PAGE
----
In 2008, Boy George pleaded not guilty to falsely imprisoning a male escort by chaining him to a wall. The singer and DJ was also accused of assaulting Audun Carlsen during the alleged incident on April 28, 2007. He was released on bail until a trial at Sanresbrook Crown Court in November.
Neil Young made a surprise appearance at the 2010 Winter Olympics in Vancouver and as the events end and the torch is put out, Neil Young performs “Long My You Run.”
And now it is time to say Happy Birthday to the people that brought us great music or had a hand in creating the music we love. Those born today, February 28th are:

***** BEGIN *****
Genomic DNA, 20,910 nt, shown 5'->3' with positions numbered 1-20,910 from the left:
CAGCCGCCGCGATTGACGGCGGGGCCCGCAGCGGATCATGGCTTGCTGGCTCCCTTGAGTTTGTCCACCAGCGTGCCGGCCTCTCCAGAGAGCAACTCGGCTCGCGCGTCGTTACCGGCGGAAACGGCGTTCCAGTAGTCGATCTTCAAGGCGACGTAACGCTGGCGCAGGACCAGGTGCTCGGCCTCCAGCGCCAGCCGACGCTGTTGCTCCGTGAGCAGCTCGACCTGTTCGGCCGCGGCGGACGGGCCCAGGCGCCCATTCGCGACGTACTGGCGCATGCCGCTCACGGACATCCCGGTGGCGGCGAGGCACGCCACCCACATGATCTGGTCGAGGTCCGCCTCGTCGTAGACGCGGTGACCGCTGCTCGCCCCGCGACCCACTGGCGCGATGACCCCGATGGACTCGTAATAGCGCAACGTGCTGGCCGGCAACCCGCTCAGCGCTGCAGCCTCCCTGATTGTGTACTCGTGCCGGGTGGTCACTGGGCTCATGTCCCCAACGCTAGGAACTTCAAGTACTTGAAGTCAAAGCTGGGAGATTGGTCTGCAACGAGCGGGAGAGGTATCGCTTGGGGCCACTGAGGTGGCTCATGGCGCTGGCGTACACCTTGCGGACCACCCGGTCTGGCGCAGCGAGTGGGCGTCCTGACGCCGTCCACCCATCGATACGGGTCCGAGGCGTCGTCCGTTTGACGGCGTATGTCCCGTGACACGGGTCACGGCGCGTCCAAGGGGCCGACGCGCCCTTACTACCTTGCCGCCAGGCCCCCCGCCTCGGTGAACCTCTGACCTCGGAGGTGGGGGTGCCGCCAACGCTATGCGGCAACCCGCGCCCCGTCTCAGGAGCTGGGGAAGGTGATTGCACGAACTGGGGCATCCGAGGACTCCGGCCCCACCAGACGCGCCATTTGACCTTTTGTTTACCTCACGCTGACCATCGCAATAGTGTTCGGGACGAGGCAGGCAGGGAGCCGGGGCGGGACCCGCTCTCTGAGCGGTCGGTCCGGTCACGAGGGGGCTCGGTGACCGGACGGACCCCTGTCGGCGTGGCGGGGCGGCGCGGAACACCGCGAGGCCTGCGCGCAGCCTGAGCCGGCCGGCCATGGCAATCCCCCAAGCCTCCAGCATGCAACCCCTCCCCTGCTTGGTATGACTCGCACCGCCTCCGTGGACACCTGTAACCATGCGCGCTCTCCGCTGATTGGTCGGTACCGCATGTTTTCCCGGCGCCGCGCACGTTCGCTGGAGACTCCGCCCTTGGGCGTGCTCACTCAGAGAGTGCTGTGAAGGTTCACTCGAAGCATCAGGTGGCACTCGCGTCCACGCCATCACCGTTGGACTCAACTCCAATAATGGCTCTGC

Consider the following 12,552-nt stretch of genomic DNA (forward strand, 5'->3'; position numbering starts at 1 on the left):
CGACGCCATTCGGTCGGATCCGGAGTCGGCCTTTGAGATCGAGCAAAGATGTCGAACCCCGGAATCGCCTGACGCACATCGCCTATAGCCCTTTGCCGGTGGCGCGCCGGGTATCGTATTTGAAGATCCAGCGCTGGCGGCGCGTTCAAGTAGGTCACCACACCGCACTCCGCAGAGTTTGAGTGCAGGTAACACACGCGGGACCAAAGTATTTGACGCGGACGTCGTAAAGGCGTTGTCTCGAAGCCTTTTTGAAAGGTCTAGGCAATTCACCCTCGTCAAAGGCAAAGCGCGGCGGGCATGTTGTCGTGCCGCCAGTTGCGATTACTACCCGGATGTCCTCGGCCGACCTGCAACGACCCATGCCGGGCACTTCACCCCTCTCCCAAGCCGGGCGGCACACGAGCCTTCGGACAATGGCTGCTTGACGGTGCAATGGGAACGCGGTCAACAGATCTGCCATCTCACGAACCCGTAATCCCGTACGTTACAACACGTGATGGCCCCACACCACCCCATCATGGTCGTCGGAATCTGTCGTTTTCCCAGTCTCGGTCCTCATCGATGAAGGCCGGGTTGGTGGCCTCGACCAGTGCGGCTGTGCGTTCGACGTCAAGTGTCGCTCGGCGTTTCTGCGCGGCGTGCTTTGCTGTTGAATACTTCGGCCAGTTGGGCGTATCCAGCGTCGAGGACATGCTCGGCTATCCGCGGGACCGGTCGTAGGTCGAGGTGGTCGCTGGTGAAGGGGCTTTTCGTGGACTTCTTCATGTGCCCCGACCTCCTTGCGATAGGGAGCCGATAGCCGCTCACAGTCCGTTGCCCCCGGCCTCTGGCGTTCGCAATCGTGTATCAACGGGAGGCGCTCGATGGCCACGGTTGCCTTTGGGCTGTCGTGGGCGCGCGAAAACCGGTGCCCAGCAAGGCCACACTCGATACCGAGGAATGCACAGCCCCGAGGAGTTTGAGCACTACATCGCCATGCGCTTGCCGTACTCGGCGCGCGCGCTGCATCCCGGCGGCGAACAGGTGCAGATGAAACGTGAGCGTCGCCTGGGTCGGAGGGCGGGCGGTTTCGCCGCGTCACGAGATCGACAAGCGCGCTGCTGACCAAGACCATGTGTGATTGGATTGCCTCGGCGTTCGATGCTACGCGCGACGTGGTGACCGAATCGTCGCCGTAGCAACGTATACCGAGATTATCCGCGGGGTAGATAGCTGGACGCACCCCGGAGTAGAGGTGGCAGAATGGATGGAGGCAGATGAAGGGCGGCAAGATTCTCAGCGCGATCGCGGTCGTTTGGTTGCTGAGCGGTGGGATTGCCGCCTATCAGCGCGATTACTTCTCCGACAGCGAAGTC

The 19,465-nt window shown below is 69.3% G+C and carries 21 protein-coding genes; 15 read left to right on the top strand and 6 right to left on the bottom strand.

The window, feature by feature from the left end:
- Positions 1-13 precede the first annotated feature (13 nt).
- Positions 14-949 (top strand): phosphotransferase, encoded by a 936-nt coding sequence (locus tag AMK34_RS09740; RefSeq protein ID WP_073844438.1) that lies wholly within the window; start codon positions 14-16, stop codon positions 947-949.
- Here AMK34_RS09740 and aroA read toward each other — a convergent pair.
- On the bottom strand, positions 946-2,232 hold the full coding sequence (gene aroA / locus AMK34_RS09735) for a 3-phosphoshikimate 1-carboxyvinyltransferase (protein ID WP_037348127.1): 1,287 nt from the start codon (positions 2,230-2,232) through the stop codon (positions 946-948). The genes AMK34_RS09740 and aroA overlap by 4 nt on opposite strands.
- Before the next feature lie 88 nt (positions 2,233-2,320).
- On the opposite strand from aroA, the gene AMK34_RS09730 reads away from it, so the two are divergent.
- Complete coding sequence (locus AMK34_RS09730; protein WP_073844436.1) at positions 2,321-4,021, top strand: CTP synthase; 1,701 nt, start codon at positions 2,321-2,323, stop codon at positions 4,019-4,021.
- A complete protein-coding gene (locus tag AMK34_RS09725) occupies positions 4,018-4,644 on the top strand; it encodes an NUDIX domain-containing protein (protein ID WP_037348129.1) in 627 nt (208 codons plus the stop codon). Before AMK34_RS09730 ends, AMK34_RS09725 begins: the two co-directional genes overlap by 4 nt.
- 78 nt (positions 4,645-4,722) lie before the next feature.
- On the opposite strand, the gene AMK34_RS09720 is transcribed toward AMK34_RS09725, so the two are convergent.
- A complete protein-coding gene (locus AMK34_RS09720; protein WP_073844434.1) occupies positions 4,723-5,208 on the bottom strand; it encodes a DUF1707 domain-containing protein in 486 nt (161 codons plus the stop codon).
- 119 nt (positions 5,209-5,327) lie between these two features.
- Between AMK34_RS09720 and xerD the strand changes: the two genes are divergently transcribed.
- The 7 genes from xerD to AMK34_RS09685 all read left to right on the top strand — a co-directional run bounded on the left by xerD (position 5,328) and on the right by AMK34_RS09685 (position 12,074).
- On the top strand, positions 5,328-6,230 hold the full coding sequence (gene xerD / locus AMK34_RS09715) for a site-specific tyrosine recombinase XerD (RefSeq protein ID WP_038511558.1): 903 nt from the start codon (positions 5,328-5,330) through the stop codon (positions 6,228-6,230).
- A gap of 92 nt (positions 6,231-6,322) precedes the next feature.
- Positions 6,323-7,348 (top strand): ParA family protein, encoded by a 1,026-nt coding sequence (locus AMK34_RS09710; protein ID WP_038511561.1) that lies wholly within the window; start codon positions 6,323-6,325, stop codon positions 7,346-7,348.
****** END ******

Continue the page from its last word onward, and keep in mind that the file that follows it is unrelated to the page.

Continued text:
1934 – Willie Bobo – Latin and Jazz percussionist from Puerto Rico.
1939 – John Fahey – American guitarist and composer.
1940 – Joe South – American singer, songwriter and guitarist.
1940 – Marty Sanders – Jay and the Americans.
1942 – Joe South – US singer and songwriter.
1942 – Brian Jones – The Rolling Stones.
1943 – Donnie Iris – The Jaggerz and Wild Cherry.
1944 – Barbara Acklin – American soul singer and songwriter.
1945 – Ronnie Rosman – Tommy James and the Shondells.
1952 – Eddie Manion – Southside Johnny and the Asbury Jukes.
1957 – Cindy Wilson – singer and founding member with American new wave rock band The B-52’s.
1957 – Ian Stanley – keyboards with Tears For Fears.
1957 – Phil Gould – drummer with Level 42.
1966 – Ian Brown – singer with The Stone Roses.
1971 – Nigel Godrich – Grammy Award-winning UK recording engineer and record producer.
1977 – Jason Aldean – country music singer.
1994 – Jake Bugg – English singer and songwriter.